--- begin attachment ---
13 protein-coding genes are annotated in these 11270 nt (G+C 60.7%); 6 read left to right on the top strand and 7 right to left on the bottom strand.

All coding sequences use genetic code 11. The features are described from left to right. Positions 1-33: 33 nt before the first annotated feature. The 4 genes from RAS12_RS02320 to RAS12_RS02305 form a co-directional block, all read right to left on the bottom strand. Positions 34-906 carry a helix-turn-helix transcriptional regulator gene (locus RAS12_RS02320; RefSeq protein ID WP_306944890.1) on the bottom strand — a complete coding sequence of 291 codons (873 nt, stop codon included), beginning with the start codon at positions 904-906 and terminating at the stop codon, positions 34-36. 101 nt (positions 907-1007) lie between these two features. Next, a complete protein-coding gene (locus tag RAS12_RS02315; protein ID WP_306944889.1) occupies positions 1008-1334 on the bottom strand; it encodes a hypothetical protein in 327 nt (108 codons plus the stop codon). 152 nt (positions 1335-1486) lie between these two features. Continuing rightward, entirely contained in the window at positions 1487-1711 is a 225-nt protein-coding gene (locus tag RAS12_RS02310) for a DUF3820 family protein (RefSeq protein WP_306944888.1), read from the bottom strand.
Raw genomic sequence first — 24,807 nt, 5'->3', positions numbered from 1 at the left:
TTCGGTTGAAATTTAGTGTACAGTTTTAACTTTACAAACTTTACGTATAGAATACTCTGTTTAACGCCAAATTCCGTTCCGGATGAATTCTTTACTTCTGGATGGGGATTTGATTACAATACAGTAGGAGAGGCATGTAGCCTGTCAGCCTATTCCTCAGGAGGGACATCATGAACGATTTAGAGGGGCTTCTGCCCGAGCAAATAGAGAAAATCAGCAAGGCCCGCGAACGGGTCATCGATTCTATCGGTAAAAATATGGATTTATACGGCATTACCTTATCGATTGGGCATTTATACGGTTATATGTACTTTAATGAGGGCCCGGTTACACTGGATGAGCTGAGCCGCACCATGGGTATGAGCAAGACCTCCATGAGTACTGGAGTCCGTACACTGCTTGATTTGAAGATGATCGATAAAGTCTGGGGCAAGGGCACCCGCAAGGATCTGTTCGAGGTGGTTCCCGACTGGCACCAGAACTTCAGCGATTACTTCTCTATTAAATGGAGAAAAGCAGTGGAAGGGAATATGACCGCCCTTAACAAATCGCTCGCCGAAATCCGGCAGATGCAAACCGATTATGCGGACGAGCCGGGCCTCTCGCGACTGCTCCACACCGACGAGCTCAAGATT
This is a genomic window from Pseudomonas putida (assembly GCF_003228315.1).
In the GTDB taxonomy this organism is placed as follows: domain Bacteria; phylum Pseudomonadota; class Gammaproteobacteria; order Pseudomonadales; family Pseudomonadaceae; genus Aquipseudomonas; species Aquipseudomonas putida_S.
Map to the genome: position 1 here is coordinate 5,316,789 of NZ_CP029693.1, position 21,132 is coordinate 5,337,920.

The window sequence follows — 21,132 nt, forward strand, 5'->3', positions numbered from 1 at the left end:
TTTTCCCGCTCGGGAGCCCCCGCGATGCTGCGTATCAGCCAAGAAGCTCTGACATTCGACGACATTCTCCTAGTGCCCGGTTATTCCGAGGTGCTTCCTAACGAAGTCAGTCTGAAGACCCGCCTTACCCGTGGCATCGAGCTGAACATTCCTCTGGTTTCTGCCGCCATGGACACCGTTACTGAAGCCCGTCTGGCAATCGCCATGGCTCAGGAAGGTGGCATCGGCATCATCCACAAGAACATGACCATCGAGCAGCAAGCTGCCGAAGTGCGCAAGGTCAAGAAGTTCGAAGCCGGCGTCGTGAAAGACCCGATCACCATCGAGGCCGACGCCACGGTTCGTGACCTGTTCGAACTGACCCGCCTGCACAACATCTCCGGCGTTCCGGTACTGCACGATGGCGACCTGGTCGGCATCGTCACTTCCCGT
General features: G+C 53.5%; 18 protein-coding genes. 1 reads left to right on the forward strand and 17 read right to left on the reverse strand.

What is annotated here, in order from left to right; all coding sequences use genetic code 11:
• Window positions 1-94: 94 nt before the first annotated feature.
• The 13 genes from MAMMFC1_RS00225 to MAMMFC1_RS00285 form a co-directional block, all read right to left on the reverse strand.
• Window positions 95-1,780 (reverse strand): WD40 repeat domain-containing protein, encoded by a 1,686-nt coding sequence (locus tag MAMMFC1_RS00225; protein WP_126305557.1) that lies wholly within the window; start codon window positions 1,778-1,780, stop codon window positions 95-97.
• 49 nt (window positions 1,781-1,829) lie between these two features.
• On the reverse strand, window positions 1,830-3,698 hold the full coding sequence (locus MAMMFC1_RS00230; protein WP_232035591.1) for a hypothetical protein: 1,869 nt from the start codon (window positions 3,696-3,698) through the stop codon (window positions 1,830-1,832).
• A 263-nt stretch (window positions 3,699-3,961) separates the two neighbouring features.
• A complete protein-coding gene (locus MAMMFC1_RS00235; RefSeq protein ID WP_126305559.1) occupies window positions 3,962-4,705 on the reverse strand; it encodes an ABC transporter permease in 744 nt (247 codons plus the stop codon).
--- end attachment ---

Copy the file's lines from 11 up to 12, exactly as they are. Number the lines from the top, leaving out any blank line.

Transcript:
What is annotated here, in order from left to right; all coding sequences use genetic code 11:
• Window positions 1-94: 94 nt before the first annotated feature.